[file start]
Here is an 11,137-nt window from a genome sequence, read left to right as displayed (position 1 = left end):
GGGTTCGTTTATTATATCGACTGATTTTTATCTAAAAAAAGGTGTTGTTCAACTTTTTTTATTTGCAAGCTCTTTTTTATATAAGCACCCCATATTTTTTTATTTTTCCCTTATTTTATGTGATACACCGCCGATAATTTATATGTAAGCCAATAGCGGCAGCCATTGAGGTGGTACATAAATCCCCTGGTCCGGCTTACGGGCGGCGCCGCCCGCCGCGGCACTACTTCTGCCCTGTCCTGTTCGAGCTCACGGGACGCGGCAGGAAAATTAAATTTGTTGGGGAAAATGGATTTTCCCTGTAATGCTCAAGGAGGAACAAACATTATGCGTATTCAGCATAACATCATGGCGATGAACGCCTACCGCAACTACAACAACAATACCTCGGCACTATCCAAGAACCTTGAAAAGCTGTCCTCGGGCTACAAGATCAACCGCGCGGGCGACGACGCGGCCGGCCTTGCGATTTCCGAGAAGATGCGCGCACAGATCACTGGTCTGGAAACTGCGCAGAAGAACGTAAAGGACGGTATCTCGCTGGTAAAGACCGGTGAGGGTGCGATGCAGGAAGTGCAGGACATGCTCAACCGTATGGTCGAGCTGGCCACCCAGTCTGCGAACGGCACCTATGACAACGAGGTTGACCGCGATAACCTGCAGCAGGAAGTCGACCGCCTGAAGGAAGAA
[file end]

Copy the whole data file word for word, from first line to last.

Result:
Here is an 11,137-nt window from a genome sequence, read left to right as displayed (position 1 = left end):
GGGTTCGTTTATTATATCGACTGATTTTTATCTAAAAAAAGGTGTTGTTCAACTTTTTTTATTTGCAAGCTCTTTTTTATATAAGCACCCCATATTTTTTTATTTTTCCCTTATTTTATGTGATACACCGCCGATAATTTATATGTAAGCCAATAGCGGCAGCCATTGAGGTGGTACATAAATCCCCTGGTCCGGCTTACGGGCGGCGCCGCCCGCCGCGGCACTACTTCTGCCCTGTCCTGTTCGAGCTCACGGGACGCGGCAGGAAAATTAAATTTGTTGGGGAAAATGGATTTTCCCTGTAATGCTCAAGGAGGAACAAACATTATGCGTATTCAGCATAACATCATGGCGATGAACGCCTACCGCAACTACAACAACAATACCTCGGCACTATCCAAGAACCTTGAAAAGCTGTCCTCGGGCTACAAGATCAACCGCGCGGGCGACGACGCGGCCGGCCTTGCGATTTCCGAGAAGATGCGCGCACAGATCACTGGTCTGGAAACTGCGCAGAAGAACGTAAAGGACGGTATCTCGCTGGTAAAGACCGGTGAGGGTGCGATGCAGGAAGTGCAGGACATGCTCAACCGTATGGTCGAGCTGGCCACCCAGTCTGCGAACGGCACCTATGACAACGAGGTTGACCGCGATAACCTGCAGCAGGAAGTCGACCGCCTGAAGGAAGAA